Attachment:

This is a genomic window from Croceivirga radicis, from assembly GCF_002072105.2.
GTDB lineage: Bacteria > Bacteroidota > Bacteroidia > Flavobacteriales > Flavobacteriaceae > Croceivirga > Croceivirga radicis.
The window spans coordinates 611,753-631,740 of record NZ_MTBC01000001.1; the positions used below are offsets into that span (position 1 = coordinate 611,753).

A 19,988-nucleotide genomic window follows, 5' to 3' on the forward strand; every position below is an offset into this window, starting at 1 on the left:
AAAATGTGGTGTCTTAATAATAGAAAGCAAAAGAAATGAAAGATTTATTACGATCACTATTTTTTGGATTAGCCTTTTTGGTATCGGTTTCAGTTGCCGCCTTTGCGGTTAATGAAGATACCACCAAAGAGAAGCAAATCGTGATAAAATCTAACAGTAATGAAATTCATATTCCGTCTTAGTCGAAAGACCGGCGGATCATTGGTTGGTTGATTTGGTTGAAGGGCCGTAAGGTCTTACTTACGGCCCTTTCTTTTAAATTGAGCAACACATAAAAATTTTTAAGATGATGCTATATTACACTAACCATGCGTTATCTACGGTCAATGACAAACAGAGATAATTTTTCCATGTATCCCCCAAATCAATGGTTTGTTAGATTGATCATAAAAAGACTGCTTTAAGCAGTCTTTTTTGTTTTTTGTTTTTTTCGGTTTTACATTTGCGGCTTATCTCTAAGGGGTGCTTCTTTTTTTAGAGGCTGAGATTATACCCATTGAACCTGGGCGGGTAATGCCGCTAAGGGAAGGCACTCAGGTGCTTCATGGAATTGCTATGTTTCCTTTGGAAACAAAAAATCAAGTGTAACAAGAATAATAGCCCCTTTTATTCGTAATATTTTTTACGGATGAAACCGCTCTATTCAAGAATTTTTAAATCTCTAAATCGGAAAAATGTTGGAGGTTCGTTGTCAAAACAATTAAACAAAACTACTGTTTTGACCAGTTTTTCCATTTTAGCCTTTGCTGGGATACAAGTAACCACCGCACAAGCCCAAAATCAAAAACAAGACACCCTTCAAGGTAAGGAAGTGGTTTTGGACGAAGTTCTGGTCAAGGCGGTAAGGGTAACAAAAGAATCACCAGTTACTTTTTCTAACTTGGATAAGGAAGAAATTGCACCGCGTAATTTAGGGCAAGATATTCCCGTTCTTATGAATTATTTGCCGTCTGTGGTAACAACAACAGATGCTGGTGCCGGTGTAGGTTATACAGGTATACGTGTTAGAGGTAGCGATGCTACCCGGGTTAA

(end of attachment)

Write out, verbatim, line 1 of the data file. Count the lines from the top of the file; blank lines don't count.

This is a genomic window from Croceivirga radicis, from assembly GCF_002072105.2.